First Response Team in Monticello

My wife and I took a drive to Monticello last week. We went to get out of camp for a few hours, and to get some pizza, but I must admit that I wanted to see a bit of the ‘scene’ thar these bungalow capitals are famous for. I had only heard about these scenes, and I hadn’t yet read Rabbi Horowitz’s article about it. It was a weekday afternoon, and therefore relatively tame, but it was nevertheless pretty amazing to see just how Brooklynized that part of the country becomes during the summer.

Today, I received the following email about this issue:

It is been brought to our attention that there are gatherings of hundreds of kids taking place in the mountains. At these locations boys and girls are getting together in homes for “parties” and are behaving in a completely un-tznius and indecent manner. Our children are at risk more than ever before. Many of them are finding themselves in situations that are beyond any of our imaginations and are dangerous to both their RUCHNIUS and GASHMIUS. These are children from homes in Boro Park, Flatbush, Crown Heights, Williamsburg, Monroe, Staten Island, Lakewood, Monsey, Five Towns, many out-of-town cities, and Eretz Yisroel and WE WANT TO SHOW THEM THAT WE CARE AND THAT HASHEM LOVES THEM. Regardless of whether they are your children or not, they are Hashem’s children and we must take responsibility for them!

Therefore based on the Psak and behest of Rav David Feinstein Shlita, two organizations have stepped forward to finance the renting of two of these major hangout locations beginning this Motzei Shabbos and every Motzei Shabbos through Labor Day. The pool hall Hi-Cue in Monticello will be open exclusively for boys and Liberty Lanes will be open exclusively for girls from 1am to 4am, free of charge with free food provided. Our primary goal is to have you come out and show support, love and compassion to our children and help them realize that Hashem loves them.

We will need all our married members to come help staff and provide vital assistance in these locations from 11pm to 5am. We will also need members to make themselves available to provide assistance in other locations (i.e. Walmart, Pizza Stores, etc.). We will need married couples to be drivers, mentors, general assistance, and most of all a smile throughout the night. There will be a briefing on Friday afternoon at the Irvington Bungalow colony from 3pm to 4pm. Mechanchim and Mosdos who deal with children at risk and mental health professional will be coordinating this operation. At the behest of the Rosh HaYeshiva, HaGaoan Rav Dovid Feinstein Shlit”a, we encourage everyone’s attendance (married members only). This is truly a matter of Pikuach Nefoshos.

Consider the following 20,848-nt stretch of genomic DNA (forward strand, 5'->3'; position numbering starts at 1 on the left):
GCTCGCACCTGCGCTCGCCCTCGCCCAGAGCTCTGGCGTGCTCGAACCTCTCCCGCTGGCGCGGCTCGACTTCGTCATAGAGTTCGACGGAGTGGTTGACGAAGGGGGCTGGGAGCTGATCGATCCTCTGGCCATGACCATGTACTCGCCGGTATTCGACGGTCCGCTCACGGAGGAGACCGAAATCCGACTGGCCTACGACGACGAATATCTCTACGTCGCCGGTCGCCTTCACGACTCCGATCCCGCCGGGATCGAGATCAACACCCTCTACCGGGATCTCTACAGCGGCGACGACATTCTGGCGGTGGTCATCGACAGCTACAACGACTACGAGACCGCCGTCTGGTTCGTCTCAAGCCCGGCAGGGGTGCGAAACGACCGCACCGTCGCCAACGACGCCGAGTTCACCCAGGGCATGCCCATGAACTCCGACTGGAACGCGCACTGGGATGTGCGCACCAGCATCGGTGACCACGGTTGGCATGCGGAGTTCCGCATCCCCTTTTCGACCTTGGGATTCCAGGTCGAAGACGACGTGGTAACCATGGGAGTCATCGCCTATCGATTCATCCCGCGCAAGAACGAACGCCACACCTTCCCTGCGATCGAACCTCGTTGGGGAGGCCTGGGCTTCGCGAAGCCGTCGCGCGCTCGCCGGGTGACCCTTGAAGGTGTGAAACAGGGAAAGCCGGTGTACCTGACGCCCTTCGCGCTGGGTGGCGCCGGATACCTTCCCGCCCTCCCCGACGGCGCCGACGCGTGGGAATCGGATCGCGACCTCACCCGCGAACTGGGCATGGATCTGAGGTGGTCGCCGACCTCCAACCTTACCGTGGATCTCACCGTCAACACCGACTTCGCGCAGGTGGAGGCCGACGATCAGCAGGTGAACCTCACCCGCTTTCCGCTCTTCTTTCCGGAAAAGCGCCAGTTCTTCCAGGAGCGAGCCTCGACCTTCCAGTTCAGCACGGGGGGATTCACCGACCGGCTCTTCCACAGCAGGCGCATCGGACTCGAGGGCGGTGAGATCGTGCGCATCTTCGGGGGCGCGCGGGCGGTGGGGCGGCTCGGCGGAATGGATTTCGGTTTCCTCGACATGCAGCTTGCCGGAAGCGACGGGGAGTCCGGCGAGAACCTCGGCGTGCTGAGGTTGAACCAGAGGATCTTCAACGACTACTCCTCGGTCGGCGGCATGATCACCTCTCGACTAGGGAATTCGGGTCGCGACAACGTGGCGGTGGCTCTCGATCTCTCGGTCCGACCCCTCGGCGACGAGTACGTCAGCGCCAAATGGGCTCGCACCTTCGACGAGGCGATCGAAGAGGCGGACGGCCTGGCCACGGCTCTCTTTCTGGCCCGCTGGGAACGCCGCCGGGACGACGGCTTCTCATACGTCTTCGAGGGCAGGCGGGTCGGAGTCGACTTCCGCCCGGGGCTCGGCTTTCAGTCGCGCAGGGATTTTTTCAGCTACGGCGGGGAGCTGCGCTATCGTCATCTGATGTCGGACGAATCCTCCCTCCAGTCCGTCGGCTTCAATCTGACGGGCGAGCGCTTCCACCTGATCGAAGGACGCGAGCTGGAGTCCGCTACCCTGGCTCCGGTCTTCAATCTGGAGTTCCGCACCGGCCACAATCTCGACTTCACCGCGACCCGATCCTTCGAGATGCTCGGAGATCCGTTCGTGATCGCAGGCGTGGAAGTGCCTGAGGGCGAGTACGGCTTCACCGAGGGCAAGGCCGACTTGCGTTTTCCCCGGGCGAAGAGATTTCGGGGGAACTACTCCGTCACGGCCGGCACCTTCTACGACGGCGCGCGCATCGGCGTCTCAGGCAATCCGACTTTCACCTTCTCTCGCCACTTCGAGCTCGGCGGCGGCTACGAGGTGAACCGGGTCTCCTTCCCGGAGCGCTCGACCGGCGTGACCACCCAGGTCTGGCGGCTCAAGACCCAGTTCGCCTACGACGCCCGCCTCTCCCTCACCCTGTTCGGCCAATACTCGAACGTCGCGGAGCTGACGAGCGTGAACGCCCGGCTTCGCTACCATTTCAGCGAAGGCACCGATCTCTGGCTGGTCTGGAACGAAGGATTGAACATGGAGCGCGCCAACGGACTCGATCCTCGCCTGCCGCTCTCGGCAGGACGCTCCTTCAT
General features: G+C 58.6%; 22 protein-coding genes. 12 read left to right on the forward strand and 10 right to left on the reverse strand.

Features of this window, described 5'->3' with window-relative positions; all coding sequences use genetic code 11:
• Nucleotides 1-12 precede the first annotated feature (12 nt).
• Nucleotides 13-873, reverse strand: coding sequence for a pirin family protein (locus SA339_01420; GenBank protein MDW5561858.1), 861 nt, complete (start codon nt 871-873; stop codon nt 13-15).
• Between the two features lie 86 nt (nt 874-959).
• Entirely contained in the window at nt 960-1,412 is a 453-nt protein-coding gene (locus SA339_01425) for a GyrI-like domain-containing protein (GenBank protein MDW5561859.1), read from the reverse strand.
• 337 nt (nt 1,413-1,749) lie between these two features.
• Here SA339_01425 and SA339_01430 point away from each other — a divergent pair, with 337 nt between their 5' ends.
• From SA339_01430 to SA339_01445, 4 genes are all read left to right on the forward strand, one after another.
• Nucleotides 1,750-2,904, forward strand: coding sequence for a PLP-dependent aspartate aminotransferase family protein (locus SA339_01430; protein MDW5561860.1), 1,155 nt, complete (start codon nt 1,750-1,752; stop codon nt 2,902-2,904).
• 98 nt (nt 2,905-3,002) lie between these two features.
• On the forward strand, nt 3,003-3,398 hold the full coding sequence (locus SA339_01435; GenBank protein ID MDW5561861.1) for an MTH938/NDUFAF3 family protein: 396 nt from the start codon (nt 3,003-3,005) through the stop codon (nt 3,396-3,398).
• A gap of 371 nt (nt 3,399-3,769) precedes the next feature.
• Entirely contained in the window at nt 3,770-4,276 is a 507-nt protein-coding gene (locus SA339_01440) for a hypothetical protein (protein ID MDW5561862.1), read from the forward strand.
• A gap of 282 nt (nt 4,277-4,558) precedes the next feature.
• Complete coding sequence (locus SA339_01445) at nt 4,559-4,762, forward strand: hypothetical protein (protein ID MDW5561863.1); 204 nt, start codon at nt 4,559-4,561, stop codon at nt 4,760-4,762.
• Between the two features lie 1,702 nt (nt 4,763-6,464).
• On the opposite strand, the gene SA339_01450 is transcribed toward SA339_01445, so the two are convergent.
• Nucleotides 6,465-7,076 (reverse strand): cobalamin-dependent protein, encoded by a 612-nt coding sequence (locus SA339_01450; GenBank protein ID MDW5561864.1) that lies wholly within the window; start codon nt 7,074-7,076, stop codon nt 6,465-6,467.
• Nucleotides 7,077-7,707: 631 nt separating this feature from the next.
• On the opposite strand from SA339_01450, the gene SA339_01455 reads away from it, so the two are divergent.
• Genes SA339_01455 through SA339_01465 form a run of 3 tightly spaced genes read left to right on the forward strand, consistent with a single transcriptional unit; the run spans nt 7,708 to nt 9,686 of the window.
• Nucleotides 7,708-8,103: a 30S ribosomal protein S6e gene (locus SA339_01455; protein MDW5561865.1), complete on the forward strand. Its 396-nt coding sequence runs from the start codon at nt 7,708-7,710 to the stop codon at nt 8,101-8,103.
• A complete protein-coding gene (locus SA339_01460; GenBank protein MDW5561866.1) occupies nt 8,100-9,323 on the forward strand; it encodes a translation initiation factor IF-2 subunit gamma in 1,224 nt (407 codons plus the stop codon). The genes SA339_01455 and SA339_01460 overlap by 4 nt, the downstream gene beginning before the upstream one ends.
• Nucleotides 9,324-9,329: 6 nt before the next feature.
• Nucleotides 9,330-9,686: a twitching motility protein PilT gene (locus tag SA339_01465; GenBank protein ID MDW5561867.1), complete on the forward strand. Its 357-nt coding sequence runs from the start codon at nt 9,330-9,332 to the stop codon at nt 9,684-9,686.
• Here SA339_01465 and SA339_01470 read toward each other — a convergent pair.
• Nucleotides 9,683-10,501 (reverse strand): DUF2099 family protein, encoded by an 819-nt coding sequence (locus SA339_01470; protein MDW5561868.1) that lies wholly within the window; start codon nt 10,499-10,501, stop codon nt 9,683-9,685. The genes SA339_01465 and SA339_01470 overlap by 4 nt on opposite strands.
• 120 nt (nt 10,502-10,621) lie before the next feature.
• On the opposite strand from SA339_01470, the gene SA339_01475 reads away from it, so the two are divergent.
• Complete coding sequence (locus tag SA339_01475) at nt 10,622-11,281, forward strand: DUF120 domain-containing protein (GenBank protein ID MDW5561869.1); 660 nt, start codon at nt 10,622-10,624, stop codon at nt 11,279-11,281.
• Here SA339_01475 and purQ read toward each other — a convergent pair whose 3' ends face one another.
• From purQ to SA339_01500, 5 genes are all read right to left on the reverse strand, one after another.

I thought this response was pretty good, yet incomplete. It’s kind of like Arkady Gaydamak trying to buy out the ‘Tiv Taam’ supermarket chain in Israel, and making it Kosher. It would never stop those who want trayf from obtaining it and eating it, but it may help the undecideds or those who are simply going with the flow. I’m not sure there is a complete solution, or even of the degree that there needs to be one. Kids will be kids. Of course, I have no idea what it means that these kids are being ‘un-tznius’. Does it mean the girls are wearing short skirts? The kids are holding hands? Kissing? Having unprotected sex? Why is this being left to the reader’s imagination (‘beyond any of our imaginations’)?

Reading this letter, though, I noticed the glaring absence of the mention of drugs at these hang-outs. That was the focus of Rabbi Horowitz’s article. Let’s face it, behaving ‘un-tznius and indecent’ is small potatoes next to hard drug use. The only reference to dangerous behavior, as opposed to religious breaching, is the reference to “situations that are beyond any of our imaginations and are dangerous to both their RUCHNIUS and GASHMIUS”. Perhaps that means drugs, or its milder and less taboo forms of smoking and underage drinking.

I’m not sure if I should laugh or cry at the equation between immodest dress and drug use. I have been taught that in order to be a good Jew, one must first be a good human being. Being Jewish does not absolve one from being a mensch. All of the behaviors discussed are symptomatic of the ‘at-risk’ youth. And I ask: at risk of what? Becoming Modern Orthodox? Intermarrying? Dying of a drug overdose? Contracting STDs? I think that a hierarchy of ‘risks’ must be catalogued, and fast, lest mountains be turned into molehills and vice versa (like in the old ‘it leads to mixed dancing’ joke).

To clarify: I think that this response is admirable and a good idea. I am critiquing certain assumptions about WHY kids do this kind of thing and the value judgments between the lines of the letter.

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